pretty much every elected office in the state of Alabama and burned
crosses on the skyline across the South. The rest of the nation, not that
it was without sin, looked down in disdain. Then, just after Christmas
1925, the Alabama football team boarded a train for California, for the
1926 Rose Bowl, and fought back against that derision, even if the players
did not know they were doing so at the time. Those young men drew, Flynt
explains, "on a long history of not being afraid," of the hottest days or
endless rows of cotton or a million bales of hay. "It's not like you're
unprepared for a little physical suffering," he says, and next to the pain
of just living down here, football was, well, like playing games.
Not knowing any of this, the rest of the nation gave Alabama no chance
against its Rose Bowl opponent, the vaunted University of Washington, but
Southerners knew there was too much at stake to lose. "Even the president
of Auburn sent a telegram," says Flynt, "telling them, You are defending
the honor of the South, and God's not gonna let you lose this game."
Halfback Johnny Mack Brown ran, as one writer described, like a "slippery
eel," and the South won something of great value, at last.
Years later, as the apparatus of Southern politics threw itself violently
into the shameful oppression of civil rights, white Southern players again
won national championships and acclaim on the gridiron, as front-page
headlines belittled and ridiculed the region for its backwardness. College
football was not a cure, not a tonic for what was wrong in the South,
merely a balm.
Then, as black athletes finally made their way into predominantly white
universities, they fought their own battles on those Southern fields, "for
something else," says Flynt, for a place not only of acceptance in the
greater society and therefore a heroic place in the national history, but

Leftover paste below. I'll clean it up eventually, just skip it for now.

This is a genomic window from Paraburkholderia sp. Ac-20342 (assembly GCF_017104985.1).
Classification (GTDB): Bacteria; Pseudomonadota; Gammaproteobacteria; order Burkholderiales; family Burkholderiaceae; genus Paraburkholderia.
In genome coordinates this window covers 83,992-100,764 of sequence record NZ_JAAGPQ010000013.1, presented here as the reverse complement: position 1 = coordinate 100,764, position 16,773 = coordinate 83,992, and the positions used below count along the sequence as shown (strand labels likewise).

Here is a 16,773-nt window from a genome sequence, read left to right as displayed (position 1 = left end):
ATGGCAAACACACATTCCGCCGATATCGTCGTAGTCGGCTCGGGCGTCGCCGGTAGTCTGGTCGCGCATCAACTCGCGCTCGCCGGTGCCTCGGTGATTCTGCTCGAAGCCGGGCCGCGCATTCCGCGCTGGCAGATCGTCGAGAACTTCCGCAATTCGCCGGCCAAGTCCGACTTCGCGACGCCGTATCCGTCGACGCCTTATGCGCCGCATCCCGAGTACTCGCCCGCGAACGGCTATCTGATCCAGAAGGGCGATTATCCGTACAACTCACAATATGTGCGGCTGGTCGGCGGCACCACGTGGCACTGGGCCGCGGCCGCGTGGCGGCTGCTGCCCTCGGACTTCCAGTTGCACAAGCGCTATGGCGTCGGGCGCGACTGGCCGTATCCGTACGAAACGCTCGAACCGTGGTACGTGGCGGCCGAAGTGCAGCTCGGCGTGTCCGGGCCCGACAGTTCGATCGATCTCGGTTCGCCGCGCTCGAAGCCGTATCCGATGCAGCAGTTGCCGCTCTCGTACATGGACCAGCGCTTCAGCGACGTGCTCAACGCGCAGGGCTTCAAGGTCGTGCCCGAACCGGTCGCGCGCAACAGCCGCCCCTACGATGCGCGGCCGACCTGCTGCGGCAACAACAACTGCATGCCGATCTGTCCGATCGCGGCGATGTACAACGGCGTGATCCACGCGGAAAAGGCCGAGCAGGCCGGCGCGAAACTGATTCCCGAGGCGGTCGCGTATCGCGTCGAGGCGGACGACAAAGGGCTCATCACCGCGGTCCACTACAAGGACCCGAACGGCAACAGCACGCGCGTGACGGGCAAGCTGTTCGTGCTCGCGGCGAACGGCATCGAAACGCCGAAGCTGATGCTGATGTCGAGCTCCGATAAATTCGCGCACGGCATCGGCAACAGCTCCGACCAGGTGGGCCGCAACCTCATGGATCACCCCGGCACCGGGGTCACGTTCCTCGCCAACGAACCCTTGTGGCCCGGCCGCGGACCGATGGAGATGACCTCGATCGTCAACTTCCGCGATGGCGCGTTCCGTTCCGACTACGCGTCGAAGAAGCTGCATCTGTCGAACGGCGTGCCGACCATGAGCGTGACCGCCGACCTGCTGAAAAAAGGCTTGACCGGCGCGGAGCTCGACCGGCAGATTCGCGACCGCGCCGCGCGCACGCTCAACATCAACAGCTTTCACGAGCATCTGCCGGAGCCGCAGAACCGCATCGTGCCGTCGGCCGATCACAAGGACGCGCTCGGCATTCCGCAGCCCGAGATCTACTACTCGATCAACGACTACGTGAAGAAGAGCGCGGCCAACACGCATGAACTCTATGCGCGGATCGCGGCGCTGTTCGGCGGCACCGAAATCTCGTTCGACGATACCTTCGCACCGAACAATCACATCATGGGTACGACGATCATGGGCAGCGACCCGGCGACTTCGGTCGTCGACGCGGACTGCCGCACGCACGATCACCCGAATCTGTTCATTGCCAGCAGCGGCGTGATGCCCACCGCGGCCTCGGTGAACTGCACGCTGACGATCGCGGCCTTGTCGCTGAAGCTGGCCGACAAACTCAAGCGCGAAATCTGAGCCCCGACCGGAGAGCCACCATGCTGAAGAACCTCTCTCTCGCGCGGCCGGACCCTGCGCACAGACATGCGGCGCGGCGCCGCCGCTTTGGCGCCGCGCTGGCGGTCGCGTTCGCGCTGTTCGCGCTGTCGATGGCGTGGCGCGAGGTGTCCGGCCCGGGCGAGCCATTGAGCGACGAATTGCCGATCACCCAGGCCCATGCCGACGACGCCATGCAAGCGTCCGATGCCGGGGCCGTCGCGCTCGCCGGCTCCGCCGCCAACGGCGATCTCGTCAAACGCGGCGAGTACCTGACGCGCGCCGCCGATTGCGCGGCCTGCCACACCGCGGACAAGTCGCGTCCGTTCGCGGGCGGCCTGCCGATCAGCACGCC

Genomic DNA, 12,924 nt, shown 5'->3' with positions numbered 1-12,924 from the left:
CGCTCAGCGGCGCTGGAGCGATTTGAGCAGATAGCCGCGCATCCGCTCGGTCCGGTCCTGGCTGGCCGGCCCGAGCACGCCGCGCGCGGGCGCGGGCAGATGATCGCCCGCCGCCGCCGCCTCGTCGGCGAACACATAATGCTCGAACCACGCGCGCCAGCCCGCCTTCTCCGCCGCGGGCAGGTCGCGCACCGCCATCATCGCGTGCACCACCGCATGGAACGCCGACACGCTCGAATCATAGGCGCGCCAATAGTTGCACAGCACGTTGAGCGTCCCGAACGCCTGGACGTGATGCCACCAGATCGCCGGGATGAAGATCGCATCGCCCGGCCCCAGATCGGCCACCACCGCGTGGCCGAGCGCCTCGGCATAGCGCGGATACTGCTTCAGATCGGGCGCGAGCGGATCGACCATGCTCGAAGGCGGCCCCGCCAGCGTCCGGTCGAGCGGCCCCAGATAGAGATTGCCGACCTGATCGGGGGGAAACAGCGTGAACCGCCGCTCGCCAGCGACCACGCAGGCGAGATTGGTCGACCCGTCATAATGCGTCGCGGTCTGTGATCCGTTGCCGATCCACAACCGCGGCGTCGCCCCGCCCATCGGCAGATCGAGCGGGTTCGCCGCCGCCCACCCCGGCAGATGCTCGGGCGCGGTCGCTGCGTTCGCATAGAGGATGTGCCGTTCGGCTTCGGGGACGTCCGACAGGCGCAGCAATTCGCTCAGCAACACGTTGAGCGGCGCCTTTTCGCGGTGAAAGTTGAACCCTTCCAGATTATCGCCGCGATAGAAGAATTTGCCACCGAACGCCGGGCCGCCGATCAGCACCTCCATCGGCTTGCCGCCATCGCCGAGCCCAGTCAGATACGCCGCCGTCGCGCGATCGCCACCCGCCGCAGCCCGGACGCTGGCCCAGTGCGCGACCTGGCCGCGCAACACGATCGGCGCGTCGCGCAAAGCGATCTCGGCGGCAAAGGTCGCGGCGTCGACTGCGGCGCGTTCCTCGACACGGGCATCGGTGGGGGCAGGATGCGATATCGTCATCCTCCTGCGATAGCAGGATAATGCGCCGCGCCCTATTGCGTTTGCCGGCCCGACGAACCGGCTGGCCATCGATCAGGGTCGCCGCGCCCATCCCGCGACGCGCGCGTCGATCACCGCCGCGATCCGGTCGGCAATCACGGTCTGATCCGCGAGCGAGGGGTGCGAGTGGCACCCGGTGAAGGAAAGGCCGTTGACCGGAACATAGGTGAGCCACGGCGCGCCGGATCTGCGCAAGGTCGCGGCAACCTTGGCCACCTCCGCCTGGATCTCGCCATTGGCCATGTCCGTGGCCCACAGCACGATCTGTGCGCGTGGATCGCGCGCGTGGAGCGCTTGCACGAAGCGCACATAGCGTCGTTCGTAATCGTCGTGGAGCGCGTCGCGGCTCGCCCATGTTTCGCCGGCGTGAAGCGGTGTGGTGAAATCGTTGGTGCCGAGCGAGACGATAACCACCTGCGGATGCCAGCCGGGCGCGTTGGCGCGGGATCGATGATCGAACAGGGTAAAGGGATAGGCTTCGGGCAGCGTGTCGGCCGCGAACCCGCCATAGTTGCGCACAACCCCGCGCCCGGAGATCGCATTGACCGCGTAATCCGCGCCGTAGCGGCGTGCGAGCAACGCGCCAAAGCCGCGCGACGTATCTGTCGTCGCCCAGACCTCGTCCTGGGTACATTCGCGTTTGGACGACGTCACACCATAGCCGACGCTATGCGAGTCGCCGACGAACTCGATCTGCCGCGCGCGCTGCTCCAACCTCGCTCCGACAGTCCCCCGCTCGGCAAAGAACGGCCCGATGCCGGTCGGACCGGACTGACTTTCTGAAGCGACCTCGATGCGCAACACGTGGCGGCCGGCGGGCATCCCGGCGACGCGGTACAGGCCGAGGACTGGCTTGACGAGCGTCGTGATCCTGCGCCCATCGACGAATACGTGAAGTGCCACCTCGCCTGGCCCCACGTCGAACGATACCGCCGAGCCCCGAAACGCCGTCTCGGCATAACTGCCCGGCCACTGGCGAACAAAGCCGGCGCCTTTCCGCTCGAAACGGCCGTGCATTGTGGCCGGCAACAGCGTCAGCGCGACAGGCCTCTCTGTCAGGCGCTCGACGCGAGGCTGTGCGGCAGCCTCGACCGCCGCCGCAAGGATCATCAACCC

also a place in that shining legacy of championships, until the color line
in college football finally faded away. Most of us cannot even imagine a
team of any other character. And through it all, the winning continued
'til it became expectation.
Other parts of the country would try to condemn us for the South's very
success, which made about as much sense, Flynt says, as our condemning
someone else for being good at math. Our climate, culture and history made
us supreme at this thing. "Why should you put us down," he says, "because
Elsewhere, fans still grumble that Southern colleges are dominant at
football for reasons that are, amusingly, no different from what makes
their own programs successful from time to time. They say we have better
athletes because we have lower academic standards, but that notion has
become a glass house in which other colleges in other regions no longer
wish to throw stones. Because history has shown that all programs have
intelligent young men, some who possess the potential of Rhodes scholars,
and other young men who think you spell that r-o-a-d-s. But region has
little to do with which teams have more of the latter. Alabama's
graduation ranking, as Saban points out, was third among BCS schools last
season, behind Penn State and Stanford.
A recruiting scandal has also proved to have no geographical bias, as much
as other programs would like to pretend it only happens, down here. USC,
for instance, the place where Reggie Bush's Heisman once sat, could not be
farther from the South unless it was floating in the Pacific on a barge.
Intolerance for losing has no geography either -- losing coaches are
fired, even in places with ice fishing. The people who say "they're
football-crazy down there" probably play on something called Smurf Turf,
or wear blocks of foam-rubber cheese on their heads. The people who say
"football is religion down there" should be reminded that we did not
invent Touchdown Jesus.
Remember: If The Jury Box Is Stacked With Foxes...The Chickin Is Always Guilty
I'd say he rather nailed it.
Scot by blood, Southerner by Birth, Auburn Tiger by choice - War Eagle!
Great read ...funny and truthfully serious!
Do you have a link?